You have the right to refinance your mortgage as many times as you want, but your lender may place some limitations on how frequently you may do so. You will also have to meet your lender’s requirements related to debt-to-income ratio, credit score and percentage of equity. Here are some things to think about if you’re considering another mortgage refinance.
Pros and Cons of Multiple Refinances
Refinancing to lock in a lower interest rate may save you thousands of dollars in interest over the remainder of the loan term. Closing costs may total thousands of dollars, however, which means it may take several years to reach a breakeven point when your savings equal the amount due at closing. If you plan to stay in your home longer than that, you will save money in the long run. If you will move before then, or if you aren’t sure, refinancing may not be the right decision.
You may be thinking about switching to a longer repayment period to reduce your monthly payments. If so, compare the anticipated savings to the closing costs to determine how long it would take to break even. If you’re struggling to cover your mortgage because of a job loss or pay cut, refinancing to lower your monthly payments may be a smart move, even if it means paying more in interest overall since it may help you avoid foreclosure.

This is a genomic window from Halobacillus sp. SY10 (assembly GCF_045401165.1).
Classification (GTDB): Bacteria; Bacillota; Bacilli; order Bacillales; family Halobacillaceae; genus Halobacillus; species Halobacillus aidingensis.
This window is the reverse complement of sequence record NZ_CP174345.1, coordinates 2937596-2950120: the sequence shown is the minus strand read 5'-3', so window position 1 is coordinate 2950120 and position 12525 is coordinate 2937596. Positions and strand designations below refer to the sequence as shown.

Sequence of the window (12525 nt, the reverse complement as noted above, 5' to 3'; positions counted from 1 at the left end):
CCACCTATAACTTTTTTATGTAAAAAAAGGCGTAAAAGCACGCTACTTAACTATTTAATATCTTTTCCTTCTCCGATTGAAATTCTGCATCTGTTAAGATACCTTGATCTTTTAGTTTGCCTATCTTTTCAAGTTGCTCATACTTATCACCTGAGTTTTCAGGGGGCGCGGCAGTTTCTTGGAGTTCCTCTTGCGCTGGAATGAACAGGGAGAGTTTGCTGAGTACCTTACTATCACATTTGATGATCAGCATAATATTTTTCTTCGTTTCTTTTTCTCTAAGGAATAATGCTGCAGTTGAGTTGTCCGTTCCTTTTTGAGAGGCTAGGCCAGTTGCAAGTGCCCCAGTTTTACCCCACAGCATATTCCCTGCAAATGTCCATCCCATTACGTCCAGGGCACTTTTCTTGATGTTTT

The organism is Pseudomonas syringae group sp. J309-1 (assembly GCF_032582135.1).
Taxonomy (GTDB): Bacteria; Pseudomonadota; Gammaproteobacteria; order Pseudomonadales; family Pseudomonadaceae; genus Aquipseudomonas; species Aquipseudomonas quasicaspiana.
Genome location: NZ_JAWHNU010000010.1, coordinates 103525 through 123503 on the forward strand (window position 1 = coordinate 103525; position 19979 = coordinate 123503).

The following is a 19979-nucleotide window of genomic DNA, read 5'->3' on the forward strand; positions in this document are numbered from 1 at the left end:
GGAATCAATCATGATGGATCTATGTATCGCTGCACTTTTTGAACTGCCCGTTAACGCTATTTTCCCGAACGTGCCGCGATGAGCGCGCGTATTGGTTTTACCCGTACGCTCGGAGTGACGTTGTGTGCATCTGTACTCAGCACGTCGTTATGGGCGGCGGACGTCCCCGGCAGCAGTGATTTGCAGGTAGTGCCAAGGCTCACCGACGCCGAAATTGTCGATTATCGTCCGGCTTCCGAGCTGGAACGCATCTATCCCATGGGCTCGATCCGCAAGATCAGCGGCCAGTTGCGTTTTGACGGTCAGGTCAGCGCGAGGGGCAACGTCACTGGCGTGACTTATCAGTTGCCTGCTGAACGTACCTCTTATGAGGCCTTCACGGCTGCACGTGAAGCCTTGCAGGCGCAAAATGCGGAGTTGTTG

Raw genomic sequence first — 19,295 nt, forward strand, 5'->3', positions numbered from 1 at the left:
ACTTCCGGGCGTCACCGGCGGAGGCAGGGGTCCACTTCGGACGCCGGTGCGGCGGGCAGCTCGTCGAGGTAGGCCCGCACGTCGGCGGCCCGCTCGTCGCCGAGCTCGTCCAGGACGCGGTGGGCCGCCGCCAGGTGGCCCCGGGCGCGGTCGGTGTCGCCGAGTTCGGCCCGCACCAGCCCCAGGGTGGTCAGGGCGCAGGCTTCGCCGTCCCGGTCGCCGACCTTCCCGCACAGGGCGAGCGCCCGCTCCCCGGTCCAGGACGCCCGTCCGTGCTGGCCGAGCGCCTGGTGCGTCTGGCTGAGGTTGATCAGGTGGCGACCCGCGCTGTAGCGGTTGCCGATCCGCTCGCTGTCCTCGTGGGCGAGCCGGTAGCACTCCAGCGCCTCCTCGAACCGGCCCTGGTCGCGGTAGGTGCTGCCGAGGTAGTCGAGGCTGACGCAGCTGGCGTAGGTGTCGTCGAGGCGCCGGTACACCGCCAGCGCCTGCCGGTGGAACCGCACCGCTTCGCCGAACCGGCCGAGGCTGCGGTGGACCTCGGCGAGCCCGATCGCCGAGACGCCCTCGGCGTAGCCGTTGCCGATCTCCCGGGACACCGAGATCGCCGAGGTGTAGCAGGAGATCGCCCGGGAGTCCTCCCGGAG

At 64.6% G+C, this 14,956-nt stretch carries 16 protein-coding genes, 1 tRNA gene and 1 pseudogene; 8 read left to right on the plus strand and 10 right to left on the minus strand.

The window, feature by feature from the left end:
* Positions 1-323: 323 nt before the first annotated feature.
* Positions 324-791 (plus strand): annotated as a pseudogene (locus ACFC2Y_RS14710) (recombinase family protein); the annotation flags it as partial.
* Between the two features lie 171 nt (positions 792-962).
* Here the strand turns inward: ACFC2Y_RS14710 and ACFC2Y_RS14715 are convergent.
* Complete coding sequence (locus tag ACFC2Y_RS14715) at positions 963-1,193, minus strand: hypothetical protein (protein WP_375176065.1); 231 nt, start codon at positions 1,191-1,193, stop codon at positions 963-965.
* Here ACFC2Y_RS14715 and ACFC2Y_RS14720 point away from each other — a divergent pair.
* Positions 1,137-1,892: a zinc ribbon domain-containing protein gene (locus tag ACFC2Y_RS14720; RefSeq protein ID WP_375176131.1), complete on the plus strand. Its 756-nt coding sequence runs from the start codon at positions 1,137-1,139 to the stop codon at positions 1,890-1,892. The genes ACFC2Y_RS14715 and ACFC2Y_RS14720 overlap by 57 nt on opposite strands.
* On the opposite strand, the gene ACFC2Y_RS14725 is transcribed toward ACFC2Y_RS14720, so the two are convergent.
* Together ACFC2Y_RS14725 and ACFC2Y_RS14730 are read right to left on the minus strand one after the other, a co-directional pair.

Shortening your loan term will help you pay off your mortgage sooner and pay less in interest, but it may result in significantly higher monthly payments. Compare the potential savings in interest charges to the closing costs and figure out the breakeven point.
Reducing your principal balance faster can help you build equity quickly. If you put down less than 20% and pay for private mortgage insurance, refinancing again may allow you to build enough equity to eliminate PMI.
If you refinanced in the past to tap into your home equity, you might not have enough equity to qualify for another cash-out refinance. If you are eligible for another cash-out to refinance, you may not get the lowest interest rate available.
Should You Refinance Again?
There is no right or wrong answer. If you have already refinanced your mortgage, you may not have broken it even yet. In other words, the amount that you paid in closing costs may be more than the amount you have saved so far.
If you refinance again, you will incur more closing costs, which may take even longer for you to reach a breakeven point. Think carefully about what you hope to achieve through another refinance, how much you would have to pay in closing costs, how much you would save, how long it would take for you to break even and how long you plan to live in your home.